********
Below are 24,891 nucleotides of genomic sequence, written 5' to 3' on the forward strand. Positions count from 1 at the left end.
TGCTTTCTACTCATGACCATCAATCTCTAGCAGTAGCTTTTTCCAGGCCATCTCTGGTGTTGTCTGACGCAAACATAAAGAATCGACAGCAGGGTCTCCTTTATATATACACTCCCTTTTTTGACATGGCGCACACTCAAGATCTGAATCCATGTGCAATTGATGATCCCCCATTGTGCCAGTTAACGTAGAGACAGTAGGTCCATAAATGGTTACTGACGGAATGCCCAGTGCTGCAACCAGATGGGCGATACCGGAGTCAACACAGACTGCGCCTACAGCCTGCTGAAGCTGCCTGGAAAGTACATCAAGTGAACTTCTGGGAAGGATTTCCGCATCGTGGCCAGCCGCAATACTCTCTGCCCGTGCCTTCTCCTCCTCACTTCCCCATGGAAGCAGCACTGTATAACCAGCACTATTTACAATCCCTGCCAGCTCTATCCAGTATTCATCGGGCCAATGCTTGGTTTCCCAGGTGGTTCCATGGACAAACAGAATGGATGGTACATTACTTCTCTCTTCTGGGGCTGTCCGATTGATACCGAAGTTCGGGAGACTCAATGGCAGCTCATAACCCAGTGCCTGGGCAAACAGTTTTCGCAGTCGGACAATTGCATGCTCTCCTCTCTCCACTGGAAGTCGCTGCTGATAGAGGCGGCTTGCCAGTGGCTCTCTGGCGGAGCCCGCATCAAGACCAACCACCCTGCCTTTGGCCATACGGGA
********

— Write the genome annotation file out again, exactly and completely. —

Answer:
Below are 24,891 nucleotides of genomic sequence, written 5' to 3' on the forward strand. Positions count from 1 at the left end.
TGCTTTCTACTCATGACCATCAATCTCTAGCAGTAGCTTTTTCCAGGCCATCTCTGGTGTTGTCTGACGCAAACATAAAGAATCGACAGCAGGGTCTCCTTTATATATACACTCCCTTTTTTGACATGGCGCACACTCAAGATCTGAATCCATGTGCAATTGATGATCCCCCATTGTGCCAGTTAACGTAGAGACAGTAGGTCCATAAATGGTTACTGACGGAATGCCCAGTGCTGCAACCAGATGGGCGATACCGGAGTCAACACAGACTGCGCCTACAGCCTGCTGAAGCTGCCTGGAAAGTACATCAAGTGAACTTCTGGGAAGGATTTCCGCATCGTGGCCAGCCGCAATACTCTCTGCCCGTGCCTTCTCCTCCTCACTTCCCCATGGAAGCAGCACTGTATAACCAGCACTATTTACAATCCCTGCCAGCTCTATCCAGTATTCATCGGGCCAATGCTTGGTTTCCCAGGTGGTTCCATGGACAAACAGAATGGATGGTACATTACTTCTCTCTTCTGGGGCTGTCCGATTGATACCGAAGTTCGGGAGACTCAATGGCAGCTCATAACCCAGTGCCTGGGCAAACAGTTTTCGCAGTCGGACAATTGCATGCTCTCCTCTCTCCACTGGAAGTCGCTGCTGATAGAGGCGGCTTGCCAGTGGCTCTCTGGCGGAGCCCGCATCAAGACCAACCACCCTGCCTTTGGCCATACGGGA